Gen. Bobby Efferson, IHS ’61, Honored by LSU

Brig. Gen. Bobby Efferson, a certified American hero, grew up on Seneca Street near the corner of Plank Road and Choctaw Drive in the 1950’s.

In 1969, during the Vietnam War, Bobby was an Air Force 1st lieutenant flying combat missions out of Thailand. On one fateful day, another pilot went down on the border with Laos.  It was only a matter of minutes before he would be killed by Viet Cong forces on the ground or taken prisoner. But Bobby continued to circle the area, making run after run at the enemy forces which were firing on him. Despite great danger to himself, he didn’t quit until all the enemy guns were silent. Then U.S. helicopters were able to come in and rescue the downed pilot. As Bobby was pulling away, the pilot was on the radio from the helicopter with a message, “Boys, thanks for my ass!” Bobby was awarded two Distinguished Flying Crosses in Vietnam.

Twenty-one years later, Col. Bobby Efferson was back in combat during the First Gulf War. On one mission to take out Saddam Hussein’s scud missiles, Bobby’s A-10 Warthog encountered heavy antiaircraft fire. As it limped back to base, the electronics were hanging out. The ground crew was amazed to find 368 bullet holes in the plane but Bobby was unharmed. That night he brought his Bible and sat under the plane praying.  As fluids dripped down on him, he said, “Lord, you must have something left for me to do!”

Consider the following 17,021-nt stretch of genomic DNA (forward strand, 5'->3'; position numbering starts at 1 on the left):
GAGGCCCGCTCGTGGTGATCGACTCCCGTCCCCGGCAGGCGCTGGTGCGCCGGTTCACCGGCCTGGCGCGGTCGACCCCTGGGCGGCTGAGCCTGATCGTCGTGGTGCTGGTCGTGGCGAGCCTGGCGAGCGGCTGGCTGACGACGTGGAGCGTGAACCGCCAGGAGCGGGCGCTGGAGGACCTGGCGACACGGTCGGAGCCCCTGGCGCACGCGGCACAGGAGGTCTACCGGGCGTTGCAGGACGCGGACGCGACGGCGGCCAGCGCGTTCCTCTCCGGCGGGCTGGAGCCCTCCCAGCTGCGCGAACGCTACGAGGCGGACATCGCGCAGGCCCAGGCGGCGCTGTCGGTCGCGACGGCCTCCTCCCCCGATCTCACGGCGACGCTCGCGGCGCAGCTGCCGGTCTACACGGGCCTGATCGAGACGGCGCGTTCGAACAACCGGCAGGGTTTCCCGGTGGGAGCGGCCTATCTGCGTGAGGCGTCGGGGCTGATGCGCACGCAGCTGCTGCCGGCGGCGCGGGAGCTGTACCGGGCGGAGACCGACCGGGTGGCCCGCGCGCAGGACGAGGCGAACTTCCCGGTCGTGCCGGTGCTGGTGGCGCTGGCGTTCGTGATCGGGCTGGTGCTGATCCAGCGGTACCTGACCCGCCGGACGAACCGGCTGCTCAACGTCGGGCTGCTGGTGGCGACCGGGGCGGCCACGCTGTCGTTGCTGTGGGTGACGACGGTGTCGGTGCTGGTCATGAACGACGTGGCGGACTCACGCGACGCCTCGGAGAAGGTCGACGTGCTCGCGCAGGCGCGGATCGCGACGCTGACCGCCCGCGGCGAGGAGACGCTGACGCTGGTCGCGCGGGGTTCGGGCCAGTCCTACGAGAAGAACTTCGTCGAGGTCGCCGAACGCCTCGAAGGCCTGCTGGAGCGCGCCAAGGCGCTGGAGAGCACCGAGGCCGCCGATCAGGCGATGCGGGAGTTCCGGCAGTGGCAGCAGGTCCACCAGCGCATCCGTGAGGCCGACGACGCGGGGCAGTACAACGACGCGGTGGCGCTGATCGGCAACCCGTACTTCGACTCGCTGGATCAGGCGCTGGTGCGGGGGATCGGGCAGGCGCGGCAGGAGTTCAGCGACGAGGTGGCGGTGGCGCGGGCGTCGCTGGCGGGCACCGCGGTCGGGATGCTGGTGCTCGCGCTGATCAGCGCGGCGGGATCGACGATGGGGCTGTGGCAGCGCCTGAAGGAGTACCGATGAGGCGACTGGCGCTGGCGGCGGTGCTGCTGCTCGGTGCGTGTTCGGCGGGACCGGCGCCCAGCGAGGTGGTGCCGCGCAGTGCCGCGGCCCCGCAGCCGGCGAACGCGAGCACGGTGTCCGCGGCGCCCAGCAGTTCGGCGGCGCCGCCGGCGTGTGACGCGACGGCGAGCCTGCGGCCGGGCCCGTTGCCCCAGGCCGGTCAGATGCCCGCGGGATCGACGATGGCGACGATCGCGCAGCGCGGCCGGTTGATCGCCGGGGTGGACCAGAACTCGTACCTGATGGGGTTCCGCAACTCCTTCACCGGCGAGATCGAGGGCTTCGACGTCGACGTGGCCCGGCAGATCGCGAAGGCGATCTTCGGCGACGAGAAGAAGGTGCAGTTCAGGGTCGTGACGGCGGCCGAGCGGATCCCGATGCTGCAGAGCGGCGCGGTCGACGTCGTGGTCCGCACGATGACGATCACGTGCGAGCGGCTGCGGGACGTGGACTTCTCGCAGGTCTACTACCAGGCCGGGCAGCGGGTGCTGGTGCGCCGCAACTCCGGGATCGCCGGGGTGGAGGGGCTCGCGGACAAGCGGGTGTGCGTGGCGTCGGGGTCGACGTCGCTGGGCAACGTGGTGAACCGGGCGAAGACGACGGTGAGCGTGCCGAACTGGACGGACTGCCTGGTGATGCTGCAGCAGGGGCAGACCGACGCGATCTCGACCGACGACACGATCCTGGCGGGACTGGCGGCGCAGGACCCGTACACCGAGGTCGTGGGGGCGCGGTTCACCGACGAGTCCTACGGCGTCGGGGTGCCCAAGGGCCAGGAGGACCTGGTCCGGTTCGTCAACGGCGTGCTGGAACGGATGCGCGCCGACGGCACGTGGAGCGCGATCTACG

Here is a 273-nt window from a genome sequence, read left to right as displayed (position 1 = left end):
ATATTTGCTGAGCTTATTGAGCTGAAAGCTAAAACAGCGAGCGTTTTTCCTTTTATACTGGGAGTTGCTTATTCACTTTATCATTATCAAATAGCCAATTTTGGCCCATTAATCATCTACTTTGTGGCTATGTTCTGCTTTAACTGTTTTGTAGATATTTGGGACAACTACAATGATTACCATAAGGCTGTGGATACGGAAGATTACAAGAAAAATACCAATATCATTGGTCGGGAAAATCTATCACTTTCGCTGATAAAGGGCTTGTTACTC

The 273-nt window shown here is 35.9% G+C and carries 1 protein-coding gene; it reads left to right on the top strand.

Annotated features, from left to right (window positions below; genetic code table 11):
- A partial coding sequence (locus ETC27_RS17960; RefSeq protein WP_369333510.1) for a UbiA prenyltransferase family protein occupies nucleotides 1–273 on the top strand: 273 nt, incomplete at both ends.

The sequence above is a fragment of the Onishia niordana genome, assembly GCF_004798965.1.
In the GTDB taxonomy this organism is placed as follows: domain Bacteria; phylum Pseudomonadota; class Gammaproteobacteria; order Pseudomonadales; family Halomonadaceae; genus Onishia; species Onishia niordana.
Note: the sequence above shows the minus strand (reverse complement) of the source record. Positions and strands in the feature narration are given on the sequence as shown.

Efferson fondly remembers growing up in North Baton Rouge and his experience at Istrouma High School. His sister Carolyn Efferson Jarreau graduated in 1963 and his brother Blaine in 1966.

“In the early 1950’s, growing up on Seneca St., we walked or rode our bikes everywhere! We got 2 cents for every Coke bottle we could find. I’d make 25 cents and walk to the Regina Theater on Plank Road. The movie was 12 cents, and that left enough for a Coke and candy! I’d stop at Ourso’s and see if there was anything Mama had ordered for me to pick up. I’d see Harold, Milton, Lynwood or Doris Ourso.  We’d ride our bikes to the Capitol and roll down the hills. We’d pick dewberries and Melvin Badon’s mom would make us cobbler.  If we leaned our bike against something, it was always there when we came back. We could always get a treat at Sitman’s Drug Store. It was a wonderful time!”

“At Istrouma, I was too small to play football. So I joined the band and learned teamwork. I could march. When I got to LSU, it was natural to join Pershing Rifles, which led to my military career.”

Istrouma principal Reginald Douglas said, “The longer I work at Istrouma High, the more amazed I am that Istrouma has produced so many historic figures of national importance. Gen. Efferson is an example of what Istrouma means to our state and nation.”

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